3 Step Guide to Publishing Hard Copy Cartography in ArcGIS Pro
Like almost every other GIS professional I’ve been producing hardcopy maps using the trusty workhorse of GIS, ArcMap for quite a while now; with the occasional foray on it’s slightly more hipster cousin QGIS. Over the last couple of years ESRI have been developing their cloud GIS and a new Desktop App called ArcGIS Pro.
But it’s a major headache switching to a new platform when you’ve got work to be getting on with and there’s always the risk that the product just isn’t ready yet. Yet on the other hand you could be spending twice as long as you should if the new product is in fact better.
I gave Pro a go and I think quality map production is now better done here.
Authoring print maps with ArcGIS Pro makes quick quality cartography more manageable. Checkout my 3 step process to production.
Step #1: Making Maps
Good map makers focus on content. To create something great in ArcPro you start out with a basemap, then add your content and make any changes or customization’s you need to. But you start with a map, and then add to it.
You do that by hitting the New Map icon, then you can start pulling content from all over to make a meaningful map. Adding content to ArcGIS Pro is easy following the offical guide, in this particular example I’m pulling some data out of a geodatabase, a random shapefile and some of my cloud content from ArcGIS online.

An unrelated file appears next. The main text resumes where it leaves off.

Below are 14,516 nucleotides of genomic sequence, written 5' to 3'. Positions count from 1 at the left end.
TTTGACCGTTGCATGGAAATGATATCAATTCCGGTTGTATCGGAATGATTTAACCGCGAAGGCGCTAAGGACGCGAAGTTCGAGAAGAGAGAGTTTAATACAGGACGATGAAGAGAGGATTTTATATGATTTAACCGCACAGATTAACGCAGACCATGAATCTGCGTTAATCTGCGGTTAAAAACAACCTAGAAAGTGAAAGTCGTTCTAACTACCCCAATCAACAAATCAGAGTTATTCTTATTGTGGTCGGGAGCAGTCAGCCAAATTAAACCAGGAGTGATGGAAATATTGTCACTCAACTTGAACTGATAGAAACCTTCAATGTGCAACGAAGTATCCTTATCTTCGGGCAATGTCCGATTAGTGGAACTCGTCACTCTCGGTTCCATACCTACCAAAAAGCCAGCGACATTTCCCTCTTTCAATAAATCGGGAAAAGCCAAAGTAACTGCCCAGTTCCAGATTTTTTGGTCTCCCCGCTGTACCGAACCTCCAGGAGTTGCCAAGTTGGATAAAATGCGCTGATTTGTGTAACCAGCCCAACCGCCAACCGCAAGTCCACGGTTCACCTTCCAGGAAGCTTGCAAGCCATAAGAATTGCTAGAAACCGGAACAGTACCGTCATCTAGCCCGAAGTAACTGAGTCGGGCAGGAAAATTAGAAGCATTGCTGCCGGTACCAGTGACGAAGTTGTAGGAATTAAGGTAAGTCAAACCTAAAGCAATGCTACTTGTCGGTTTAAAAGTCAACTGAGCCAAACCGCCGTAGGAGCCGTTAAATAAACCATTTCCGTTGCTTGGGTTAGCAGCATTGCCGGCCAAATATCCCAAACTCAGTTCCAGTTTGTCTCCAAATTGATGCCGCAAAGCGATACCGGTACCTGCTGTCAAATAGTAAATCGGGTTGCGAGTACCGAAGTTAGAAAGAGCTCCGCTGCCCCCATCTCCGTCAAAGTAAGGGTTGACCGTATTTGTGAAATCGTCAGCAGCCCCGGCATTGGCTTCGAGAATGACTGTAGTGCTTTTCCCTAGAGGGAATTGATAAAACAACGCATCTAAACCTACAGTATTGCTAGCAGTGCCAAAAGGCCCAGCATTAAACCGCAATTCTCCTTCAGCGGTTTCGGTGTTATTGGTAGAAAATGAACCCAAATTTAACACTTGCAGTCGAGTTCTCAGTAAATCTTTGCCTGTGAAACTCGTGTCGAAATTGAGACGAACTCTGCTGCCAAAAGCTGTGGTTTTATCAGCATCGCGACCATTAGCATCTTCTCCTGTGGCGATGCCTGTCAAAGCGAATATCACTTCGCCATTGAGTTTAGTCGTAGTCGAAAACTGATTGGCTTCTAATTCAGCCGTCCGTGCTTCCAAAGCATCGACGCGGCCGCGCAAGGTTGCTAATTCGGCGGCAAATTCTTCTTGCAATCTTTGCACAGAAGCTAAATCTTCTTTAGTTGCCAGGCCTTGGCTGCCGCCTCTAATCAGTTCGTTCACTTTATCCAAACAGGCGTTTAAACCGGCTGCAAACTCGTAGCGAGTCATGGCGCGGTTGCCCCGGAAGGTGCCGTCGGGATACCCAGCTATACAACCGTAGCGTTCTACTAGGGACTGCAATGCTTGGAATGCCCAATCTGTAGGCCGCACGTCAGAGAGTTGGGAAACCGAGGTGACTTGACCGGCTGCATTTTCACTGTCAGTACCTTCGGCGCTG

Step #2: Layout your Layers
Layouts are Pro’s design area. This is where you take your map or maps and start making them ready for the printer. You need to hit the New Layout button and you’re off to a new design. You can insert one or more maps into the layout and you can even shape those inserts with a handy Reshape design tool.
Step #3: Map Out the Marginalia
Now it’s time to add in the classic content. Legend, Scale bar, North arrow etc. With the move to a layout format ESRI have taken on a more graphical design mentality. As such you can think of this stage of design as if you were working in Illustrator or Photoshop. It has a definite move towards the concepts of Avensia and other software packages with such a heavy focus on the Cartographic principles, rather than the only concentrating on the GIS components.
Transitioning to arcPro for map design and production may be easier than you imagined. Spend 5 minutes making maps and you might be surprised what you can achieve these days.
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